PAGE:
Hybridization by Grafting: A Long-Standing Debate In a recent issue of Nature , Fuentes et al. (2014) reported that entire nuclear genomes could be transferred across the graft junction to generate a species of allopolyploid plant without sexual
Lychnis and Silene species have identical somatic chromosome numbers (2n = 2x = 24) ( Negrutiu et al., 2001 ), which suggests the possibility of hybridization for exploring desirable and exotic hybrids for commercial use. Hybridization has been used to
and other species of Salvia are widely used horticulture crops, the diversity of the genus represents a largely untapped resource for crop improvement, which might be accessed by means of interspecific hybridization. There are a number of known
African and Southeast Asian “spiny” species of Solanum ( Vorontsova et al., 2013 ; Weese and Bohs, 2010 ), which yield hybrids with different degrees of fertility when they are hybridized with eggplant ( Daunay and Hazra, 2012 ; Rotino et al., 2014
Large scale commercial cultivation of blueberries and the breeding of improved cultivars both began after 1900 (33). Interspecific hybridization has been important in the development of commercial cultivars, and many combinations of species have been crossed in the course of taxonomic studies and in cultivar breeding. Nonetheless, the experimental study of blueberry interspecific hybridization is still in its infancy.
Interspecific hybridization is a technique commonly used by plant breeders to transfer genes from one species to another. Interspecific hybrids are usually obtained with greater difficulty than intraspecific hybrids because genetic barriers to hybridization usually increase with an increase in genetic unrelatedness (6, 11, 18, 41). Breeders resort to interspecific hybridization only when the characters are absent or inadequately expressed at the intraspecific level. Stone-fruit breeders have made much use of interspecific hybridization in the improvement of Prunus cultivars and rootstocks (3, 5, 6, 8, 12, 14, 15, 18, 19, 28, 34, 36, 37, 41, 42, 43) particularly in the subgenus Prunophora (plums), because plum species tend to intercross more freely than do members of other subgenera (41, 42). This paper will review the problems that have been encountered in making interspecific Prunus hybrids and the techniques that have been used to overcome them. In addition, techniques are presented that have been employed successfully with other interspecific hybridizations which may have application for Prunus.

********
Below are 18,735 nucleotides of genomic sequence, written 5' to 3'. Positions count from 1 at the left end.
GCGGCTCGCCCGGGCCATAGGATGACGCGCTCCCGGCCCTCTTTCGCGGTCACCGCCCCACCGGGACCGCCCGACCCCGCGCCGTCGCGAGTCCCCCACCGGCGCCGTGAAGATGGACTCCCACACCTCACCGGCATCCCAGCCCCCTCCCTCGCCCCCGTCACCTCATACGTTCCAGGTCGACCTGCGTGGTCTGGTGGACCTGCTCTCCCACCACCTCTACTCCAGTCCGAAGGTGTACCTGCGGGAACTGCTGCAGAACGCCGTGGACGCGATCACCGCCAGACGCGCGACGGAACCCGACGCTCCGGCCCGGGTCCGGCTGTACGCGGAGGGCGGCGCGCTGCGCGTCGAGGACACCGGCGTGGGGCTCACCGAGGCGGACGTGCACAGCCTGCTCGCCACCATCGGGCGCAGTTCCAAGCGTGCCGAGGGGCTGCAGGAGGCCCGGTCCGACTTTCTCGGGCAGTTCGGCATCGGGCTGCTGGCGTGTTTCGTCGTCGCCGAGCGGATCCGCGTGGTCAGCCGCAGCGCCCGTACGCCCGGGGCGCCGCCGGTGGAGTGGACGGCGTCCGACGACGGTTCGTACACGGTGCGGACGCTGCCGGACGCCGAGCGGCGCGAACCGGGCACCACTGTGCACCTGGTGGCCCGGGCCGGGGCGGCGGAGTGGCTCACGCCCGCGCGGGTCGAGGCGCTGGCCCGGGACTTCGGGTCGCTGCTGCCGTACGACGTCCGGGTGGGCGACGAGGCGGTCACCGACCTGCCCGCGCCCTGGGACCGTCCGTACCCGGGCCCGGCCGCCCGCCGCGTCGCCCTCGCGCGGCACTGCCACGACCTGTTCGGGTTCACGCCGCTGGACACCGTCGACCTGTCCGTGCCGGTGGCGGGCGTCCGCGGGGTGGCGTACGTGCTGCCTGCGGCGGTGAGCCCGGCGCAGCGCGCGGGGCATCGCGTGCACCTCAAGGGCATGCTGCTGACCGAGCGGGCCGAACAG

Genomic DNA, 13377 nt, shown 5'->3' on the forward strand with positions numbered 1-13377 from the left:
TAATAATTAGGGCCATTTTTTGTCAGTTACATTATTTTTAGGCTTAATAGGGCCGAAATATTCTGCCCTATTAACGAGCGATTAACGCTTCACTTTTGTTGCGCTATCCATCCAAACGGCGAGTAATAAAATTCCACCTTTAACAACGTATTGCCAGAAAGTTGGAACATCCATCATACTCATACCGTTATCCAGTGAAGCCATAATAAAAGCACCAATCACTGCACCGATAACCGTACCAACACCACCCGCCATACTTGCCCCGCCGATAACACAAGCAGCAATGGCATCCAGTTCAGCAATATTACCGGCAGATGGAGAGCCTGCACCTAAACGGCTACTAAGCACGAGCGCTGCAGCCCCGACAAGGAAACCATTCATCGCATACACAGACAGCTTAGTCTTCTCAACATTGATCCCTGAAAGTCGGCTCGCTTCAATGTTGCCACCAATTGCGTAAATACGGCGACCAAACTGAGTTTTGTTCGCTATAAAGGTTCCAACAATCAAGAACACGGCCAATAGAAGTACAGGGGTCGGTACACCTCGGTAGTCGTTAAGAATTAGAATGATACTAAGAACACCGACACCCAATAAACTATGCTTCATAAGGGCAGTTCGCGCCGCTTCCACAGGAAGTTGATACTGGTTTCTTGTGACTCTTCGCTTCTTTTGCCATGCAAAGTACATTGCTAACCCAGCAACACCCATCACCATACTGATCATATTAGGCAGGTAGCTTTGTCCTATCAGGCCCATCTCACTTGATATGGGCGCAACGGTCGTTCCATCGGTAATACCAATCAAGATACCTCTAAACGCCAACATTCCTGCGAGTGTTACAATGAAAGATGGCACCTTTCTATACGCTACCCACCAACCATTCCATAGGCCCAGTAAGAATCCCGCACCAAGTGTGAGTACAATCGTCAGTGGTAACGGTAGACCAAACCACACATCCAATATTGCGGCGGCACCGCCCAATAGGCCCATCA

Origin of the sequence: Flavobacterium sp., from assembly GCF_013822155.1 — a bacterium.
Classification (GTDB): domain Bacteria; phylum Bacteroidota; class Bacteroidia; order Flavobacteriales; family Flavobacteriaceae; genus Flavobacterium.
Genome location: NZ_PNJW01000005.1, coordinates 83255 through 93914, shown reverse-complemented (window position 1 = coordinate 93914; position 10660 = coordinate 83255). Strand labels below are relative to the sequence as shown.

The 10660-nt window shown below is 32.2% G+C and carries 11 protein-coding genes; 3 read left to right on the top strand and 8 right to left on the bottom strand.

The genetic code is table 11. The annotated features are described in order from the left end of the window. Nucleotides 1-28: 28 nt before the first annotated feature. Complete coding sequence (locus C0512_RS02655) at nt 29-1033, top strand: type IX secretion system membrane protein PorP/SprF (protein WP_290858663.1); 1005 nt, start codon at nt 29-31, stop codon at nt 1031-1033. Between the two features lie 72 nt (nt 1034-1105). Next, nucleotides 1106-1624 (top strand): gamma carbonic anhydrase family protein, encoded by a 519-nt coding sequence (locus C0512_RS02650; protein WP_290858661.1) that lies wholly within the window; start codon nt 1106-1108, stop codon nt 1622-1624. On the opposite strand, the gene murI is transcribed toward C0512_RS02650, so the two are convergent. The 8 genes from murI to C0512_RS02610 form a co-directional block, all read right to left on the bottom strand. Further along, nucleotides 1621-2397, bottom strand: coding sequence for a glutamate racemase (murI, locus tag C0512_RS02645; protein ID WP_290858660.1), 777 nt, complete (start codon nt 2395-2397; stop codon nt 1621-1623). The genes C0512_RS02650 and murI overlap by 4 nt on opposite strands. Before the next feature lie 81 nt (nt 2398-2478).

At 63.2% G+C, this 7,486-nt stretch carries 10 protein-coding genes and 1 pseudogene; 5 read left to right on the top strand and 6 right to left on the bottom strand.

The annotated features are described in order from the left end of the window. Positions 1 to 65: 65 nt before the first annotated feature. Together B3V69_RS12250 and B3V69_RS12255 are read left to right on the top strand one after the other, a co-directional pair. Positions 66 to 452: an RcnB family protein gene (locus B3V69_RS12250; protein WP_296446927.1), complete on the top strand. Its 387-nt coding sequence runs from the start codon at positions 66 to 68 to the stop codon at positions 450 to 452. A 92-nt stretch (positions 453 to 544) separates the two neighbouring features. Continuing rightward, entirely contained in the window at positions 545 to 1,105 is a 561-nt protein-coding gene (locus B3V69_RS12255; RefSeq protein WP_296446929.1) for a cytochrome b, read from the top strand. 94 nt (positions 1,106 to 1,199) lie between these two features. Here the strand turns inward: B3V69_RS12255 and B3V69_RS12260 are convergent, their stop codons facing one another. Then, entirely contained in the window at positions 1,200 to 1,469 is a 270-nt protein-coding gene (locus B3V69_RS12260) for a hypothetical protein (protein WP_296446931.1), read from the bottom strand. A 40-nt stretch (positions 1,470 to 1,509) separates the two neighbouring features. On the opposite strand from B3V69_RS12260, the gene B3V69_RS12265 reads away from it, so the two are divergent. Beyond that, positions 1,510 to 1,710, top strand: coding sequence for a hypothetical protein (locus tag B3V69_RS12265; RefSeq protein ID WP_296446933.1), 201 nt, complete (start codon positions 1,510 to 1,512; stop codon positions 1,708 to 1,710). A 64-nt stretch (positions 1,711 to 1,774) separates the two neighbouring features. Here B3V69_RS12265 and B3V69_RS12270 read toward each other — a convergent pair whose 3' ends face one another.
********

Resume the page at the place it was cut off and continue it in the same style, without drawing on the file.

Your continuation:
successful, naturally occurring interspecific hybridization via pollinator activity ( Wyatt and Broyles, 1994 ). Asclepias is also unusual in that they have two independent ovaries and, if pollinia are inserted perfectly, all subsequent seed will share a
lilies. To obtain desired traits of interest in cultivars, breeders have tried to make interspecific hybridizations. In the past, interspecific hybridizations in water lily have been performed for the hope of creating a blue hardy water lily hybrid, but
(2011 ), nine species of Salvia were crossed to determine hybridization ability. Due to autogamy in many Salvia species, the seed parent was emasculated before anther dehiscence. Pollination was achieved by touching the pollen parent’s anther to the
An interspecific hybridization program involving ancestral species of the Begonia Semperflorens Cultorum Group was initiated to expand the genetic base of this group. Viable seeds were recovered from four reciprocal crosses. F, progenies were sterile and phenotypically intermediate between parental types. Fluorescence microscopy revealed evidence of both sporophytic and gametophytic incompatibility. Post-pollnation responses of flower petals were positively correlated with pollen tube growth in stigmatic, stylar, and ovarian tissue. A digital image analyzer was used to facilitate seed counts and to determine the percentage of ovules that developed into seeds. Seed germination percentages ranged from 0-91 for crosses to 80-99 for selfs.